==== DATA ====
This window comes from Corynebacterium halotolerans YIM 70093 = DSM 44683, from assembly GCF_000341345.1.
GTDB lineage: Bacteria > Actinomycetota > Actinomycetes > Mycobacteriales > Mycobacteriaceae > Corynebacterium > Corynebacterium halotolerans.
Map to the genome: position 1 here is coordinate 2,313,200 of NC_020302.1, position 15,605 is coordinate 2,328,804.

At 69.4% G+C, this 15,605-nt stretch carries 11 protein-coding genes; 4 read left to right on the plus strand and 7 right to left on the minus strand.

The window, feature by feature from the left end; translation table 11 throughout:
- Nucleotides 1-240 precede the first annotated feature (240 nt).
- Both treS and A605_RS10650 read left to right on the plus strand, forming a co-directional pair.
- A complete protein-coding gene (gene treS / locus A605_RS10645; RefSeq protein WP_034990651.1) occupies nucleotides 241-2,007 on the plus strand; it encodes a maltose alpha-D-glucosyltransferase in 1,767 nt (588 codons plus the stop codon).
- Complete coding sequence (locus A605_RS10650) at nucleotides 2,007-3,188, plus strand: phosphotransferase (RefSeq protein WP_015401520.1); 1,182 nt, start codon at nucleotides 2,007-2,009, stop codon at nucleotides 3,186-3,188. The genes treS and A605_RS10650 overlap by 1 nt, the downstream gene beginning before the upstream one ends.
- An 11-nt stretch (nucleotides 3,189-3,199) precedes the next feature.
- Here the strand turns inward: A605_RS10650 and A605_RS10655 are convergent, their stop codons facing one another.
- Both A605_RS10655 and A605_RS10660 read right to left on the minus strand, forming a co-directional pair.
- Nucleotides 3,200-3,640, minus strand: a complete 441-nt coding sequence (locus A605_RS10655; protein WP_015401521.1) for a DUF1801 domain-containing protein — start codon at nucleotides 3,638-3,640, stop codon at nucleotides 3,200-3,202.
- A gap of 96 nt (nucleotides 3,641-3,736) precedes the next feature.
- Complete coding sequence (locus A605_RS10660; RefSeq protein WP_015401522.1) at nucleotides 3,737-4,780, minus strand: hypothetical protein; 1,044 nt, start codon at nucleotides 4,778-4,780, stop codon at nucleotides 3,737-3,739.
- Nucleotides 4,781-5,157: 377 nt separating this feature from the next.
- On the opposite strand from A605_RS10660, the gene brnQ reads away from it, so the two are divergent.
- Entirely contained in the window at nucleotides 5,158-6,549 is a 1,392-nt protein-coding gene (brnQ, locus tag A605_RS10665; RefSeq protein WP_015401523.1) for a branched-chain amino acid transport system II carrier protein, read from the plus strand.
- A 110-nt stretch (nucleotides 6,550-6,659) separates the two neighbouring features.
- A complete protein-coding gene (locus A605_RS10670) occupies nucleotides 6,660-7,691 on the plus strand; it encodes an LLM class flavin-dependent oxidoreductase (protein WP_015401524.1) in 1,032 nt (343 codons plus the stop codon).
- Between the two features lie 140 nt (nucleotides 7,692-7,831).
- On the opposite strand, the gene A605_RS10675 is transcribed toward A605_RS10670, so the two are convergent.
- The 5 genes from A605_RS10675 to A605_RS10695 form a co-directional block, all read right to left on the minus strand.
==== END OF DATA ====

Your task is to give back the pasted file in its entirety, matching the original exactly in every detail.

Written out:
This window comes from Corynebacterium halotolerans YIM 70093 = DSM 44683, from assembly GCF_000341345.1.
GTDB lineage: Bacteria > Actinomycetota > Actinomycetes > Mycobacteriales > Mycobacteriaceae > Corynebacterium > Corynebacterium halotolerans.
Map to the genome: position 1 here is coordinate 2,313,200 of NC_020302.1, position 15,605 is coordinate 2,328,804.

At 69.4% G+C, this 15,605-nt stretch carries 11 protein-coding genes; 4 read left to right on the plus strand and 7 right to left on the minus strand.

The window, feature by feature from the left end; translation table 11 throughout:
- Nucleotides 1-240 precede the first annotated feature (240 nt).
- Both treS and A605_RS10650 read left to right on the plus strand, forming a co-directional pair.
- A complete protein-coding gene (gene treS / locus A605_RS10645; RefSeq protein WP_034990651.1) occupies nucleotides 241-2,007 on the plus strand; it encodes a maltose alpha-D-glucosyltransferase in 1,767 nt (588 codons plus the stop codon).
- Complete coding sequence (locus A605_RS10650) at nucleotides 2,007-3,188, plus strand: phosphotransferase (RefSeq protein WP_015401520.1); 1,182 nt, start codon at nucleotides 2,007-2,009, stop codon at nucleotides 3,186-3,188. The genes treS and A605_RS10650 overlap by 1 nt, the downstream gene beginning before the upstream one ends.
- An 11-nt stretch (nucleotides 3,189-3,199) precedes the next feature.
- Here the strand turns inward: A605_RS10650 and A605_RS10655 are convergent, their stop codons facing one another.
- Both A605_RS10655 and A605_RS10660 read right to left on the minus strand, forming a co-directional pair.
- Nucleotides 3,200-3,640, minus strand: a complete 441-nt coding sequence (locus A605_RS10655; protein WP_015401521.1) for a DUF1801 domain-containing protein — start codon at nucleotides 3,638-3,640, stop codon at nucleotides 3,200-3,202.
- A gap of 96 nt (nucleotides 3,641-3,736) precedes the next feature.
- Complete coding sequence (locus A605_RS10660; RefSeq protein WP_015401522.1) at nucleotides 3,737-4,780, minus strand: hypothetical protein; 1,044 nt, start codon at nucleotides 4,778-4,780, stop codon at nucleotides 3,737-3,739.
- Nucleotides 4,781-5,157: 377 nt separating this feature from the next.
- On the opposite strand from A605_RS10660, the gene brnQ reads away from it, so the two are divergent.
- Entirely contained in the window at nucleotides 5,158-6,549 is a 1,392-nt protein-coding gene (brnQ, locus tag A605_RS10665; RefSeq protein WP_015401523.1) for a branched-chain amino acid transport system II carrier protein, read from the plus strand.
- A 110-nt stretch (nucleotides 6,550-6,659) separates the two neighbouring features.
- A complete protein-coding gene (locus A605_RS10670) occupies nucleotides 6,660-7,691 on the plus strand; it encodes an LLM class flavin-dependent oxidoreductase (protein WP_015401524.1) in 1,032 nt (343 codons plus the stop codon).
- Between the two features lie 140 nt (nucleotides 7,692-7,831).
- On the opposite strand, the gene A605_RS10675 is transcribed toward A605_RS10670, so the two are convergent.
- The 5 genes from A605_RS10675 to A605_RS10695 form a co-directional block, all read right to left on the minus strand.